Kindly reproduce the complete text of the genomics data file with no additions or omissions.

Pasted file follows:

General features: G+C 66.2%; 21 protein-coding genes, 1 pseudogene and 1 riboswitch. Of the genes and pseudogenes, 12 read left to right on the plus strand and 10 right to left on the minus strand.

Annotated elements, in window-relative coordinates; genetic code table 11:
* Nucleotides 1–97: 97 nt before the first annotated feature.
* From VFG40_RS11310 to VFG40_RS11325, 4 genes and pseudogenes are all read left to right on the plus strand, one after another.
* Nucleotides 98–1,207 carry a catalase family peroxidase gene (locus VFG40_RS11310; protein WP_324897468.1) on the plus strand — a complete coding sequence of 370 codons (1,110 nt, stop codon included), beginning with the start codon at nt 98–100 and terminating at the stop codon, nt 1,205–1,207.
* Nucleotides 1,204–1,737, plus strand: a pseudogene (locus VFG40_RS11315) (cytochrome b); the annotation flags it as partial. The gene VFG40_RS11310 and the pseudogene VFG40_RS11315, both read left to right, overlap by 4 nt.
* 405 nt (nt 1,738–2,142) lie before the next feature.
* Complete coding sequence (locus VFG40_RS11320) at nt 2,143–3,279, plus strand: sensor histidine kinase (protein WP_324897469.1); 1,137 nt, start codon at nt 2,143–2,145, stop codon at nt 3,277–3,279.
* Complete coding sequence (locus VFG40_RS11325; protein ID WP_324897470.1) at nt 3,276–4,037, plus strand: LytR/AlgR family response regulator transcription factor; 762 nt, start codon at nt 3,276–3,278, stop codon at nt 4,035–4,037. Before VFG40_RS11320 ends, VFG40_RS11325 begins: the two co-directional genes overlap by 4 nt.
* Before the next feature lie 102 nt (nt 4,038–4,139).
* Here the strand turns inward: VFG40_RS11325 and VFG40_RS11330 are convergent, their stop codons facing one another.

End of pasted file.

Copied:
General features: G+C 66.2%; 21 protein-coding genes, 1 pseudogene and 1 riboswitch. Of the genes and pseudogenes, 12 read left to right on the plus strand and 10 right to left on the minus strand.

Annotated elements, in window-relative coordinates; genetic code table 11:
* Nucleotides 1–97: 97 nt before the first annotated feature.
* From VFG40_RS11310 to VFG40_RS11325, 4 genes and pseudogenes are all read left to right on the plus strand, one after another.
* Nucleotides 98–1,207 carry a catalase family peroxidase gene (locus VFG40_RS11310; protein WP_324897468.1) on the plus strand — a complete coding sequence of 370 codons (1,110 nt, stop codon included), beginning with the start codon at nt 98–100 and terminating at the stop codon, nt 1,205–1,207.
* Nucleotides 1,204–1,737, plus strand: a pseudogene (locus VFG40_RS11315) (cytochrome b); the annotation flags it as partial. The gene VFG40_RS11310 and the pseudogene VFG40_RS11315, both read left to right, overlap by 4 nt.
* 405 nt (nt 1,738–2,142) lie before the next feature.
* Complete coding sequence (locus VFG40_RS11320) at nt 2,143–3,279, plus strand: sensor histidine kinase (protein WP_324897469.1); 1,137 nt, start codon at nt 2,143–2,145, stop codon at nt 3,277–3,279.
* Complete coding sequence (locus VFG40_RS11325; protein ID WP_324897470.1) at nt 3,276–4,037, plus strand: LytR/AlgR family response regulator transcription factor; 762 nt, start codon at nt 3,276–3,278, stop codon at nt 4,035–4,037. Before VFG40_RS11320 ends, VFG40_RS11325 begins: the two co-directional genes overlap by 4 nt.
* Before the next feature lie 102 nt (nt 4,038–4,139).
* Here the strand turns inward: VFG40_RS11325 and VFG40_RS11330 are convergent, their stop codons facing one another.